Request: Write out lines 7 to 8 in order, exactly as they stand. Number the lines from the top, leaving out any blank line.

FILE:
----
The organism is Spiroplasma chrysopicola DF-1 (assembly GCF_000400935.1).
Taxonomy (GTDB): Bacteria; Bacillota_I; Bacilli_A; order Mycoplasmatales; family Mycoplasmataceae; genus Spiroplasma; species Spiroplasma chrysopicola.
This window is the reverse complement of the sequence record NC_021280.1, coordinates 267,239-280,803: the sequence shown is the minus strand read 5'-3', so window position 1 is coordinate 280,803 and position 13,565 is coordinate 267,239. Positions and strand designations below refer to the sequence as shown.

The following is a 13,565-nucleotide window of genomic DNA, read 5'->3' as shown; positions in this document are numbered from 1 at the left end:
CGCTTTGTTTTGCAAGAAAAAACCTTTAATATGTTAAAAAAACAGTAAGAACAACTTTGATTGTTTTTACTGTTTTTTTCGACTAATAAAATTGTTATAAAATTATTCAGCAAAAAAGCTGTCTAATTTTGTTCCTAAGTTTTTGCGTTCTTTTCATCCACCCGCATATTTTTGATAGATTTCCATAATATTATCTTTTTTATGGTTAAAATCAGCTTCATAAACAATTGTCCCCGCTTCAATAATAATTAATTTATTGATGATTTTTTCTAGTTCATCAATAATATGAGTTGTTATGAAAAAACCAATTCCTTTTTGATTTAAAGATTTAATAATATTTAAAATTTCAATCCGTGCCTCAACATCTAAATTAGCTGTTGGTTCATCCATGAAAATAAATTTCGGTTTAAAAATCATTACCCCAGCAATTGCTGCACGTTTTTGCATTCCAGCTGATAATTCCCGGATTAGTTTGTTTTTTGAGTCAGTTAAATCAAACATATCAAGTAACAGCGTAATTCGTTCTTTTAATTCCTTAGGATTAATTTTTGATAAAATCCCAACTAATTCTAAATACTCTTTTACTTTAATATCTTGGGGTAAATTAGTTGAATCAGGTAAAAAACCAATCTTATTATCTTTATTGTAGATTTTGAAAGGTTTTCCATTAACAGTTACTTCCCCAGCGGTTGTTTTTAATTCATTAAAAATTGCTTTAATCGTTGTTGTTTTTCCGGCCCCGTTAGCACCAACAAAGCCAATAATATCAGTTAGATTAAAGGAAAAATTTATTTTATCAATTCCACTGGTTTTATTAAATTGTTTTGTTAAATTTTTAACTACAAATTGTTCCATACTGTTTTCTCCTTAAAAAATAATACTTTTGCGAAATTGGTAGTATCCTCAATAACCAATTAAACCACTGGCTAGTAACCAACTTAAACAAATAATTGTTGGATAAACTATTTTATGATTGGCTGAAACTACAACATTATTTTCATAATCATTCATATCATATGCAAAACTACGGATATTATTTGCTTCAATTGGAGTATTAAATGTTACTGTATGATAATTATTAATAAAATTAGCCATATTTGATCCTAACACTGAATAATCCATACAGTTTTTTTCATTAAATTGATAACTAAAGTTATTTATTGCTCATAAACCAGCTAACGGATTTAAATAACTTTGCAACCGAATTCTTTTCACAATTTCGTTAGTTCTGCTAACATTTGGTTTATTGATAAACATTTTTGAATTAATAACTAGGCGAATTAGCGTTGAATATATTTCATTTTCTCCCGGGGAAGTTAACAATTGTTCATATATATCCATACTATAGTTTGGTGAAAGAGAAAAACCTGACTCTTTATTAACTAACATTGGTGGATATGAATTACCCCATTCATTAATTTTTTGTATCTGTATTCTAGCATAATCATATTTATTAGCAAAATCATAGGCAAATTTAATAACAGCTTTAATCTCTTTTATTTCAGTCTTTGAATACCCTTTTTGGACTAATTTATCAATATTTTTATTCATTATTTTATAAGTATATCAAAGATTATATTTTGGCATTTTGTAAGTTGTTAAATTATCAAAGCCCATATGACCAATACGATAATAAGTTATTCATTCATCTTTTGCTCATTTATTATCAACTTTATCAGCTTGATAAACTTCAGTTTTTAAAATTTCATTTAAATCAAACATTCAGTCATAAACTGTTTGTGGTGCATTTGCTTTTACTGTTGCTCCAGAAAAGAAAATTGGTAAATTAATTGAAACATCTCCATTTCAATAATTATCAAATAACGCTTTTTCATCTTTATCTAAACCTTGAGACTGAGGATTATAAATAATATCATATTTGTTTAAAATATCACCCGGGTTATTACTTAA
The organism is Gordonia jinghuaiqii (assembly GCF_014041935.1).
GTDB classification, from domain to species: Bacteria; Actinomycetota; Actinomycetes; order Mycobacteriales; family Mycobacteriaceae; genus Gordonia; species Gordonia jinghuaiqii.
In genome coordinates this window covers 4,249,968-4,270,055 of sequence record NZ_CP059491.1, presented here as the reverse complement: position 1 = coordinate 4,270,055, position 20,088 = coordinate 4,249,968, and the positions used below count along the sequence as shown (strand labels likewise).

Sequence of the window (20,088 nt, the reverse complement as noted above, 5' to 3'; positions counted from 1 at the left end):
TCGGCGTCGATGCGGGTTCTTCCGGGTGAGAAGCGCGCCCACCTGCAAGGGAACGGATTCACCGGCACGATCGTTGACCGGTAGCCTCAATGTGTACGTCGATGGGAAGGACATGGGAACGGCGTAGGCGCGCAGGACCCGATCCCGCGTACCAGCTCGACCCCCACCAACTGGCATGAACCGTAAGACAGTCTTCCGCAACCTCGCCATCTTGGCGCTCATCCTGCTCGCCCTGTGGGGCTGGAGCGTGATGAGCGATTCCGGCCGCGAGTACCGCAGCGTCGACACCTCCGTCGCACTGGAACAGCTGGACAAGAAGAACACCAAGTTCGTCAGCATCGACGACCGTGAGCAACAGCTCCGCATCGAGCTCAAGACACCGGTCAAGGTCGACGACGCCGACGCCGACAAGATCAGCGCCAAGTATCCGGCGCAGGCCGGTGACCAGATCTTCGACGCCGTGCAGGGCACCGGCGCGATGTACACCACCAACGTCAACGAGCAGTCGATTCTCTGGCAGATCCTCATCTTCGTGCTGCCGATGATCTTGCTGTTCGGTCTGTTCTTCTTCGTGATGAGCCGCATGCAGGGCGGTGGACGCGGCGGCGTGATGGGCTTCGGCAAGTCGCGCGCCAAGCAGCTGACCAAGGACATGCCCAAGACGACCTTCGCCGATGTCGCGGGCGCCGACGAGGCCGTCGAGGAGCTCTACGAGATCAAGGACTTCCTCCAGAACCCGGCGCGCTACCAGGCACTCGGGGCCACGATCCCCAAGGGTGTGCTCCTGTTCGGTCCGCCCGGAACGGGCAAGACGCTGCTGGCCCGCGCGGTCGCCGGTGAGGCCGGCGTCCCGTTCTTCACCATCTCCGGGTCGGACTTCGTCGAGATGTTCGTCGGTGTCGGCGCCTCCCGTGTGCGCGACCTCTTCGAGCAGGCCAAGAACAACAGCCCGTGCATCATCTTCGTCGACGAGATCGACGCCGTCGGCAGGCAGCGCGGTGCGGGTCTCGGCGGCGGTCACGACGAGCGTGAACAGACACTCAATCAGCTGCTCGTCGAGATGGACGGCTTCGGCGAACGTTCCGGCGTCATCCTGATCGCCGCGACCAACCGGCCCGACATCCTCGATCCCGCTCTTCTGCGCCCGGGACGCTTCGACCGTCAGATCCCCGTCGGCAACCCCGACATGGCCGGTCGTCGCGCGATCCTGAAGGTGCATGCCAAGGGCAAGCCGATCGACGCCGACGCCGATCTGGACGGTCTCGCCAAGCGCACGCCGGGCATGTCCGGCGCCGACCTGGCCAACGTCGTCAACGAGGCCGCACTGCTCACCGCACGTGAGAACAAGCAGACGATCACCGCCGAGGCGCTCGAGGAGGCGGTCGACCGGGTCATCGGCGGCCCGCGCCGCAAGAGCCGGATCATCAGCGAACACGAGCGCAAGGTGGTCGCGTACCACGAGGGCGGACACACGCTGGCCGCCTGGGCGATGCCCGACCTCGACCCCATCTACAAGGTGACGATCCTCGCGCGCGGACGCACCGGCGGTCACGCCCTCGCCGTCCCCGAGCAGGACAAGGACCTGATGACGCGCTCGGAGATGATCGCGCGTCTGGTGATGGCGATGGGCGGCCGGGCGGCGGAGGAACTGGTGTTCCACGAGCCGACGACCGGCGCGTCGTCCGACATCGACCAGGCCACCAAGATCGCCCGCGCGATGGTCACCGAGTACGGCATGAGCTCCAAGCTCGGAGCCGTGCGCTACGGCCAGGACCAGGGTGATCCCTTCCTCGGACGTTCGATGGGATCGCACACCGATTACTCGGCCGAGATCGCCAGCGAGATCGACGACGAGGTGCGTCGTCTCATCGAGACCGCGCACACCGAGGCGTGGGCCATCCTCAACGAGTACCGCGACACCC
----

GTDB classification, from domain to species: Bacteria; Actinomycetota; Actinomycetes; order Mycobacteriales; family Mycobacteriaceae; genus Gordonia; species Gordonia jinghuaiqii.
In genome coordinates this window covers 4,249,968-4,270,055 of sequence record NZ_CP059491.1, presented here as the reverse complement: position 1 = coordinate 4,270,055, position 20,088 = coordinate 4,249,968, and the positions used below count along the sequence as shown (strand labels likewise).